The second point worth noting is who Kurzweil works for (or perhaps more accurately, with). As of 2012 Kurzweil became Google’s Director of Engineering. It seems a misnomer because he really seems to be the Director of Singularity for the most powerful company in the world. It is evident that Kurzweil has at minimum been a catalyst for Google’s acquisitions of late – evidence that Google expects to take a commanding lead in such areas as artificial intelligence (AI), robotics and healthcare (focus on ‘longevity’ – remember the immortality thing?) to name a few. This is not a conspiracy theory. Many very smart and well intentioned people have placed a very big bet on Kurzweil’s vision of the future. There is even Singularity University, a Kurzweil initiative co-founded with Peter Diamandis, billionaire inventor/entrepreneur in his own right (and founder of the Xprize), and supported by Google, Genentech, Autodesk, Nokia and CISCO, with its campus located on NASA’s Ames Research campus in Silicon Valley.
The question to ask one’s self is – what do they know/suspect/intend that you/we don’t? I think that a view of the future is forming and is being made real that is quite literally not understood or appreciated by the great, vast majority of the rest of us. A community is coalescing that see’s the next 20-40 years as being the evolutionary pivot point for Personkind – a period that will thereafter see the course of evolution set possibly forever. I think though that the debate over The Singularity is a BIG red herring. I believe its more helpful to focus on the Pre-Singularity – the time leading up to the pivot point that most thoughtful observers more or less agree on. THAT world promises so much change and disruption that to prepare for just that seems almost impossible beyond our reckoning. But it must be. In this very fragmented and rapidly empowered and empowering world, not changing is not an option – especially if one expects to be at the leading edge of change rather than a consequence of it.
Which takes me to my third and final point. The discussion guiding the Pre-Singularity age rests almost entirely in the hands of the scientists and engineers who are making it possible. They are joined by a business elite who for the most part employ a worldview and leadership style that is the result of the post war/cold-war era. An elite who for sure are responsible for much of what we have to be thankful for, but also who must bear responsibility for many of our collective shortcomings. Just as I am convinced of the inevitability of an Age of Pre-Singularity, I am equally convinced that a new leadership style MUST emerge to both direct and to the extent possible, manage our transit to and through it. A cohort of leadership who manage to, by example, literally leverage the best that free(r) markets can and should provide, building businesses who are literally enablers of a greater society. The learning labs for this new mindset are to be found within the millions of businesses seeking to find their North Star for the coming times.
They just need a little help. I think I know where to find it.
Posted on September 9, 2013 at 5:32 pm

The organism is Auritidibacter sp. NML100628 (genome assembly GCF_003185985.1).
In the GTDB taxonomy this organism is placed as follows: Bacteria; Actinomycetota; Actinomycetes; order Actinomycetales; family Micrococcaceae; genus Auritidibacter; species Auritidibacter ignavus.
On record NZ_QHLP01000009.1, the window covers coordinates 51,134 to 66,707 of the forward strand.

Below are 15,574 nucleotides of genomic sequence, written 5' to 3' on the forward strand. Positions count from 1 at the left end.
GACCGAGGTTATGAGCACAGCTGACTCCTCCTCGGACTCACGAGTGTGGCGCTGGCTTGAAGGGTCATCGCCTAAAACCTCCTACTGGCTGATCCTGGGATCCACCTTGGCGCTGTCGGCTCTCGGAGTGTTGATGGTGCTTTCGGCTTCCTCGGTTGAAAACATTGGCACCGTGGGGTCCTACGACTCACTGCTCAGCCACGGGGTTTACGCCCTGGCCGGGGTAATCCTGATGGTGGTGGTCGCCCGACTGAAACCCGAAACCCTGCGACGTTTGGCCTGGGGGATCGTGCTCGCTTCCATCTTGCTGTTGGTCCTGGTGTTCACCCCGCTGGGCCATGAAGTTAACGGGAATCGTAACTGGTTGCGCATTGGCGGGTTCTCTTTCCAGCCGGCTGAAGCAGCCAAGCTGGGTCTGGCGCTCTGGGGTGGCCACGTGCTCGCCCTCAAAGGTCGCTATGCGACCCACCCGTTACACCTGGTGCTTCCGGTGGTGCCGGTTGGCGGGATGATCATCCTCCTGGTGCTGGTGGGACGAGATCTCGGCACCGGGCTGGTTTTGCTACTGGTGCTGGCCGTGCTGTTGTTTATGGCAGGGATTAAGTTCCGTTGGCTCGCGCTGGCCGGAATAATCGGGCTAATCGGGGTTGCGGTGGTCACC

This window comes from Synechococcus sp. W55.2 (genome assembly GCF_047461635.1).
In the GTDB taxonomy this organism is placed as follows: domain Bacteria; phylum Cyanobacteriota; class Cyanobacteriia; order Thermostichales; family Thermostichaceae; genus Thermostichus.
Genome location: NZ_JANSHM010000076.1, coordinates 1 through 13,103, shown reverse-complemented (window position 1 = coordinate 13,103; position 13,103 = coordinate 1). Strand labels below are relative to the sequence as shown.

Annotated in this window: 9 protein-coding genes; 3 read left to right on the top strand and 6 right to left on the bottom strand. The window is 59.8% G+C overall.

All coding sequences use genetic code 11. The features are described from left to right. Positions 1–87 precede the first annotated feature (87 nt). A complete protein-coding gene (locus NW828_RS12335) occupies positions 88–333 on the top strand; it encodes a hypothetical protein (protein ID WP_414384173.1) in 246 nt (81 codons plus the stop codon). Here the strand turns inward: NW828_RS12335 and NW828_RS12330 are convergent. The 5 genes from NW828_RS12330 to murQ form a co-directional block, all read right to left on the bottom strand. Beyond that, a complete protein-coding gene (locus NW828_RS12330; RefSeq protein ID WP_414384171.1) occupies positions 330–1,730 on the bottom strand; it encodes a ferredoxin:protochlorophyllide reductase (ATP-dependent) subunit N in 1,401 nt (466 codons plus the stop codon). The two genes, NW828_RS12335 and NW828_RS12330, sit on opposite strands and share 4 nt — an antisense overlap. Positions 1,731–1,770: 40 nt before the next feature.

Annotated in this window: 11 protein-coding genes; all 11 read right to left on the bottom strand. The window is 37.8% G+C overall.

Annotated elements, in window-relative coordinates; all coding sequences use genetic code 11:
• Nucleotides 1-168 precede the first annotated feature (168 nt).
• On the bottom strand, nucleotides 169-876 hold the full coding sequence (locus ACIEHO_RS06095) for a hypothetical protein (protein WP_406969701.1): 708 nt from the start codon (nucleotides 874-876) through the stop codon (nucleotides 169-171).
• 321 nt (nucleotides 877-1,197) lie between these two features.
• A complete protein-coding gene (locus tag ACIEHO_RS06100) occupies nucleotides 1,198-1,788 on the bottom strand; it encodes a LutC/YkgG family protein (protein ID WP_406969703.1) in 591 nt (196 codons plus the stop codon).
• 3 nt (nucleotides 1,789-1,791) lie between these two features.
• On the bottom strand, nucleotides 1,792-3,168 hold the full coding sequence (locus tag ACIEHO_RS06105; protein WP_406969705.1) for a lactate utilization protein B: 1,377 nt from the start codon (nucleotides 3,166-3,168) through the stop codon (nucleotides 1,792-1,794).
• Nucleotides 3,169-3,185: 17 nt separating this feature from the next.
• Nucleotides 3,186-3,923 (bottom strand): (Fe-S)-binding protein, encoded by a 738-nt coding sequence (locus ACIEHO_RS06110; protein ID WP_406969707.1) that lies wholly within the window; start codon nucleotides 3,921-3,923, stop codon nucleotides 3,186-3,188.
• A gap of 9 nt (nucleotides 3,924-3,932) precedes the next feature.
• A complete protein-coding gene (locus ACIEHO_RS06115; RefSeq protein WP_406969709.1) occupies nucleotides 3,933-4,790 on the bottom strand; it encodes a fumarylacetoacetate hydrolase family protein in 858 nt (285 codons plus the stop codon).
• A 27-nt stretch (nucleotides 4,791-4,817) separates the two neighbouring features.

The number of things on the Internet of Things almost quadrupled in just two years according to research by IDATE. In a blog post on the research outfit’s web site by Samuel Ropert its lead analyst, he noted that 15 billion things (machines, connected devices and objects) were connected […]
Posted on September 4, 2013 at 7:18 pm
By 2030, more than 2 billion jobs will disappear, roughly 50% of all the jobs on the planet. This is not intended as a doom and gloom scenario, but rather as a wakeup call for the new skillsets we’ll need in the future.
According to McKinsey’s Global Institute, 12 disruptive technologies are at the heart of this disruption: mobile Internet, automation of knowledge and work, Internet of things, cloud technology, advanced robotics, autonomous and near-autonomous vehicles, next-generation genomics, energy storage, 3-D printing, advanced materials, advanced oil and gas exploration and recovery, and renewable energy. […]
Posted on September 4, 2013 at 6:54 pm
Bland by name and superficially viewed as gee-whiz technology never to be realized, the IoT (Internet of things) has significant potential to transform business. Early forays into Net-enabling physical objects are already pointing the way. Promising unprecedented connectivity among objects and the gathering of massive amounts of […]
Posted on September 4, 2013 at 4:48 pm
New technology will eradicate some jobs, change others, and create whole new categories of employment. Innovation causes a churn in the job market, and this time around the churn is particularly large–from cheap sensors (creating ” an Internet of things “) to 3-D printing (enabling more distributed manufacturing). Sparks […]
Posted on September 4, 2013 at 2:31 pm
Much has been written in recent years about the growth of Machine to Machine (M2M) connections; also known as ‘The Internet of Things.” As with many concepts, it’s simple to conceptualize and much more difficult to put in place. And, as with many other emerging concepts, the value may not always be where you think it is.
In an effort to better understand where this trend is going in the energy space, I recently interviewed executives from Axeda, Wipro, and AT&T about their efforts in this arena. While there is huge progress being made in some areas, there is a great deal of work yet to be done. […]